In Brazil, fallout from small oil spill risks big stain


RIO DE JANEIRO, Brazil — US oil giant Chevron and drill operator Transocean have sunk deep into legal mire in this oil-rich South American country.

Federal prosecutors filed criminal charges last week against 17 of the firms’ in-country executives. Police seized their passports and demanded 1 million reals (over $546,000) bail for each of them.

The charges relate to an oil leak last November in Chevron’s offshore Frade field in the Campos basin. The field lies about 75 miles off the coast of Rio de Janeiro, in Brazil’s vast, sub-salt region, thought to have the potential to make the country one of the world’s biggest oil producers.

The leak seemed relatively minor: 2,400 to 3,000 barrels escaped before the well was shut off.

However, a political squabble erupted in its wake, fueling concerns that it may not be the spilled oil that leaves a lasting mark on Brazil — but the legal backlash itself.

The Federal Prosecution Office calls the leak an “environmental disaster.“

“The oil spill has affected the entire maritime ecosystem — possibly even resulting in the extinction of species — and it has impacted on economic activity in the region, as well as damaging property,” the prosecutors said in the filing.

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Lead prosecutor Eduardo Santos de Oliveira accused Chevron and Transocean of planting a “contamination time bomb with long-term effects.”

The charges include failure to follow protocols to contain the leak, altering documents, and failure to meet legal and contractual duties.

If convicted, the executives could face up to 31 years in jail. Each company has been ordered to pay a bond of R$10 million (about US$5.5 million), which would serve to pay for court costs, fines and damages should the charges be upheld.

Deepening the debacle, on March 15, just days before the charges were filed, a Brazilian Navy crew spotted sheen on the surface of the sea. More oil had seeped through cracks in Chevron’s field, prompting the company to halt production and adding more fuel to the fire raging against it.

Chevron spokesman Kurt Glaubitz told GlobalPost in a telephone interview the charges filed against the company are “outrageous and without merit.”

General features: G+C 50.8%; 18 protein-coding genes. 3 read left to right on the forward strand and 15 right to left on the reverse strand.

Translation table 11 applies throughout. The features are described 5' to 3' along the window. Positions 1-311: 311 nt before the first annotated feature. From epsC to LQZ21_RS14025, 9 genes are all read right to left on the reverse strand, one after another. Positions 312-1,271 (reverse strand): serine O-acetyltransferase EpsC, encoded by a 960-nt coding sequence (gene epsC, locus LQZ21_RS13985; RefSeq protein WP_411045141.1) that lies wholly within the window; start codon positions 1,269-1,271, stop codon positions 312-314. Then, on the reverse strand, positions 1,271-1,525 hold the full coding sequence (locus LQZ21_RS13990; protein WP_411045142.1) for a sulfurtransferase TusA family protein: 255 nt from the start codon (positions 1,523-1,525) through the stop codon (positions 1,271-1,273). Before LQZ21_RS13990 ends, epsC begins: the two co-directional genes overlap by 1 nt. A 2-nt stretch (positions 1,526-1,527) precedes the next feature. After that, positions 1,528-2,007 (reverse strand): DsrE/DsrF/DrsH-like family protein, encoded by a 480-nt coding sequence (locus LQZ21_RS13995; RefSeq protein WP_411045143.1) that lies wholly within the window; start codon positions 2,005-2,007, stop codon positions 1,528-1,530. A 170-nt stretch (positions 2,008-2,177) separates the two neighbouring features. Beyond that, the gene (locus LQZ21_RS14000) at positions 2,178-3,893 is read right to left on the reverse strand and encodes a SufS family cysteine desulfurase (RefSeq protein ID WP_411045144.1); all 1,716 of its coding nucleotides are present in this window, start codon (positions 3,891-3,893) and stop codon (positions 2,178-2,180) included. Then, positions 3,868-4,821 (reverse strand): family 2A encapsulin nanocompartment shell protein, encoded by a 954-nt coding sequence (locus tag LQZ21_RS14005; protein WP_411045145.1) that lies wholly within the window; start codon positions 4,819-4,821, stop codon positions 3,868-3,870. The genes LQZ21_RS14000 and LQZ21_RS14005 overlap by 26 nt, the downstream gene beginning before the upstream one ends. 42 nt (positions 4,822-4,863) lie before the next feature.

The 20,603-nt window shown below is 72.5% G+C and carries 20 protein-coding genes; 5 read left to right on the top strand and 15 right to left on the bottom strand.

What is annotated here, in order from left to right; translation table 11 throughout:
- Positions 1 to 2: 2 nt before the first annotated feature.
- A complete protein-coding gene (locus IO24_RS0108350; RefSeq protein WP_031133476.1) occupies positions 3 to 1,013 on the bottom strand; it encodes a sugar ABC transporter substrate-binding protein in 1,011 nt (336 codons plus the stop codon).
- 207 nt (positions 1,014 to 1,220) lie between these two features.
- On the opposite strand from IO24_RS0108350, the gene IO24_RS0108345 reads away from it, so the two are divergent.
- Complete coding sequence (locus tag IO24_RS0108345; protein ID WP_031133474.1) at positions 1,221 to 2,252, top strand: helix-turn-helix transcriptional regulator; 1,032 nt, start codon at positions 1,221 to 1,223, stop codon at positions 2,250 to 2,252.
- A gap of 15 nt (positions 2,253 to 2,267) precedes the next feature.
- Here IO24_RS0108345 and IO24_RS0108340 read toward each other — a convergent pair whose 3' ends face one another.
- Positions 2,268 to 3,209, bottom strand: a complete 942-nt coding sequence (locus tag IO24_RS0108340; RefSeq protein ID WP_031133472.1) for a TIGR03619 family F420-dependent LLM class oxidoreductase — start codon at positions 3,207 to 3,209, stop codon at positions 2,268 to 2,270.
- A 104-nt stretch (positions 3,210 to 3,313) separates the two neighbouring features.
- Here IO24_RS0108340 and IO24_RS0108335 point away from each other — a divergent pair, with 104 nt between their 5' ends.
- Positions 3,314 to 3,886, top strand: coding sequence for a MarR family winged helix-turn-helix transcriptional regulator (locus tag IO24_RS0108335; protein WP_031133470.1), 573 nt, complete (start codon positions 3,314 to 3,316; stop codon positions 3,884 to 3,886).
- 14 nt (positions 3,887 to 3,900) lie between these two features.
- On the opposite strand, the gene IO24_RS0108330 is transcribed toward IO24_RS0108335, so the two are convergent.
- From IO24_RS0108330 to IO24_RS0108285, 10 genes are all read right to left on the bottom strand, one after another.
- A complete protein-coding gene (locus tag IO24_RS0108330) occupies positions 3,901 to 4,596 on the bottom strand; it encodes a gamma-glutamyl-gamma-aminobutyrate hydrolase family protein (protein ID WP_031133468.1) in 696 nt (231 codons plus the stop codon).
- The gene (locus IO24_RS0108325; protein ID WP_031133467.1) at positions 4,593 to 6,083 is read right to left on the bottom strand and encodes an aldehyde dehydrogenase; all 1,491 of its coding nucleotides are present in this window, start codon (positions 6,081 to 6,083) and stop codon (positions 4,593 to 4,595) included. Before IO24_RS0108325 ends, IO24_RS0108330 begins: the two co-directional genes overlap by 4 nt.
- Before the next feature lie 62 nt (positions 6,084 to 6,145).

"Protecting the environment is … one of our primary concerns,” Chevron said in a statement on its website. “Continuous monitoring of the incident area shows no environmental impact to marine life. No oil reached Brazil's coast. No persons were harmed as a result of the incident, and there is no technical basis for assuming that there is any risk to human health.” 

Chevron has been embroiled in legal trouble in Latin America before. It's been in a drawn-out court battle in Ecuador over allegations of environmental contamination and illnesses from oil extraction and dumping in the country’s rain forest.

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Rig owner Transocean took a similar stance, saying in a statement, “We strongly disagree with the indictments, they are without merit.” 

Transocean was involved in drilling the well that blew out in the Gulf of Mexico in 2010, killing 11 people and spewing 200 million gallons of oil that caused widespread environmental devastation. 

A report by Brazil’s oil regulatory agency, the ANP — released after the latest legal action — could help the companies’ case.

It said Chevron was not negligent with respect to the drilling that caused the leak in November, and that no discernable environmental damage had been done.

The federal prosecutors and police should have waited for the ANP’s technical report “before making their feelings known … neither of them is a specialist in the matter,” said Adriano Pires, an energy consultant and former ANP official.

The case comes as worldwide opposition to offshore drilling remains high, following the BP Macondo Deepwater Horizon disaster in the Gulf.

Brazil’s leak raised questions about Chevron’s incident response plan as well.

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Some industry sources say that the legal storm is a sign that Brazil’s government is taking an adversarial stance against international oil companies.

In 2010, Brazil passed a law to reduce competition against state-owned oil company Petrobras, which gives the company at least 30 percent stake in new oil consessions in the sub-salt region.

In Brazil, the police and prosecutors have “a track record of being somewhat overzealous,” said Christopher Garman, Latin America director for political risk analysts Eurasia Group.

“These are independent stakeholders being opportunistic … they are riding the political firestorm,” Garman commented.

When the November spill was reported, the ANP and the Brazilian Environment Agency handed the company combined fines of R$60 million (almost $33 million).

In December, Federal Prosecutor Santos de Oliveira brought a whopping R$20 billion ($11 billion) lawsuit against the companies and their directors.

Pires, the energy consultant, said Brazilian authorities showed a “lack of maturity” and poor coordination that could damage Brazil’s international reputation.

“Everyone seemed to want to hand out fines,” Pires said. “It gives the impression that the ANP doesn’t speak to the federal prosecutors, the federal prosecutors don’t speak to the navy, and the navy doesn’t speak to the environment agency.”

Pires commented, “We are witnessing this huge overstatement which looks really bad for Brazil.”

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